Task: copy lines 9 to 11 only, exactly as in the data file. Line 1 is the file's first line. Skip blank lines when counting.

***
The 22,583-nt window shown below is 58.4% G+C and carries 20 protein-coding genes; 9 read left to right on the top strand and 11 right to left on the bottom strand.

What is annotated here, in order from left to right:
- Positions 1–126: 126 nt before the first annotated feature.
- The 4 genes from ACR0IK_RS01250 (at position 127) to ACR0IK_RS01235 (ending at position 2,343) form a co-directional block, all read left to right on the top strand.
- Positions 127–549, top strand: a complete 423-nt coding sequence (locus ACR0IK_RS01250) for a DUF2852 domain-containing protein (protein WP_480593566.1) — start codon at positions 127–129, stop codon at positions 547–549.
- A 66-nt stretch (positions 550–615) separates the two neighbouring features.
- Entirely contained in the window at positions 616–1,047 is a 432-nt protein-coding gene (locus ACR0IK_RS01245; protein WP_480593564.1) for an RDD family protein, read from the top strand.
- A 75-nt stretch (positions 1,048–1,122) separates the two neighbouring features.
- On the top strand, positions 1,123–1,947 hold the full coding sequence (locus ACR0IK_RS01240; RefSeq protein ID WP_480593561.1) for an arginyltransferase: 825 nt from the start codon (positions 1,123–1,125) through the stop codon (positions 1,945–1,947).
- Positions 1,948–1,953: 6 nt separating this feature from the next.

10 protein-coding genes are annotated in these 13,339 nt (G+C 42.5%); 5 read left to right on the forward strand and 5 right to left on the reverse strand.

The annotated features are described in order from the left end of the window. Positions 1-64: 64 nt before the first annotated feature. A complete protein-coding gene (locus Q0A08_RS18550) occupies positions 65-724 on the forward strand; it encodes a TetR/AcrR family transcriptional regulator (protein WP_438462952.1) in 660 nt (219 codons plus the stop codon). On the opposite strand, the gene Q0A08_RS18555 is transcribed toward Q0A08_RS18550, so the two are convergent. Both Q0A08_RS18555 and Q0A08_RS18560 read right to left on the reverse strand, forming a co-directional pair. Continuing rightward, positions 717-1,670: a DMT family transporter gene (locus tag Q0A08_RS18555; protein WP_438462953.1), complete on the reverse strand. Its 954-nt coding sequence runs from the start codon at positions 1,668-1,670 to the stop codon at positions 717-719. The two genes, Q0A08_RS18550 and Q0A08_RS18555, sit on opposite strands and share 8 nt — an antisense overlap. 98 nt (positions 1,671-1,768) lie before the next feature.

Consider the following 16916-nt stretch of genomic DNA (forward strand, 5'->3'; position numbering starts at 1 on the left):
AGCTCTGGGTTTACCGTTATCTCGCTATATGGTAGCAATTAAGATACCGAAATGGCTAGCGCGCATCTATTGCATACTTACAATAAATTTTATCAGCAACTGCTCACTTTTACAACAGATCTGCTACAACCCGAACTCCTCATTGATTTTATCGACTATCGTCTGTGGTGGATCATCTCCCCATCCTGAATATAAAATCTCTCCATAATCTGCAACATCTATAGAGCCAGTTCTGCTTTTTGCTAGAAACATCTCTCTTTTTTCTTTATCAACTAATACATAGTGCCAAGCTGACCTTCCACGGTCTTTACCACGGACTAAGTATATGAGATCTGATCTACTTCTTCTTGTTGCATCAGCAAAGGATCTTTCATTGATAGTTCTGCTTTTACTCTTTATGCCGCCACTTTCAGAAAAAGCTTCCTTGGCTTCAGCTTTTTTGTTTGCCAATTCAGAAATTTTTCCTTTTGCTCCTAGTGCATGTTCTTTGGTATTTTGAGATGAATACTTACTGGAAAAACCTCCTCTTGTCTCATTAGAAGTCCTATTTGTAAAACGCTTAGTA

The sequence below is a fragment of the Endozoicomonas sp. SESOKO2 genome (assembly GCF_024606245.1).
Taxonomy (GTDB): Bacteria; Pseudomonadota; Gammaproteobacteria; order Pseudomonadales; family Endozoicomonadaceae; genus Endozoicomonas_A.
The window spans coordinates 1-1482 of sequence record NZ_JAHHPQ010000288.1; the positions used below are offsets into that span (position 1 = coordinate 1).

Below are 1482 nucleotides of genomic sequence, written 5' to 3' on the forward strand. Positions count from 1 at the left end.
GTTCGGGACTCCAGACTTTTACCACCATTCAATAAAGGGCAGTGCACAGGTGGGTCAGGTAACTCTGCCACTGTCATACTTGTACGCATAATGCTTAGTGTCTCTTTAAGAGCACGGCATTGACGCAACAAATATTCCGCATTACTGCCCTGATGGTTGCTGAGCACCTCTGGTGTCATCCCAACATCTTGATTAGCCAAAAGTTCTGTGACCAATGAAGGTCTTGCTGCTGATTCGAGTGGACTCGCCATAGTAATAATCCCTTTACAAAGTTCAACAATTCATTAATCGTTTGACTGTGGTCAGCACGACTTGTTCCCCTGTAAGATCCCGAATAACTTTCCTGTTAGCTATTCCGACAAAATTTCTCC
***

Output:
- On the top strand, positions 1,123–1,947 hold the full coding sequence (locus ACR0IK_RS01240; RefSeq protein ID WP_480593561.1) for an arginyltransferase: 825 nt from the start codon (positions 1,123–1,125) through the stop codon (positions 1,945–1,947).
- Positions 1,948–1,953: 6 nt separating this feature from the next.

10 protein-coding genes are annotated in these 13,339 nt (G+C 42.5%); 5 read left to right on the forward strand and 5 right to left on the reverse strand.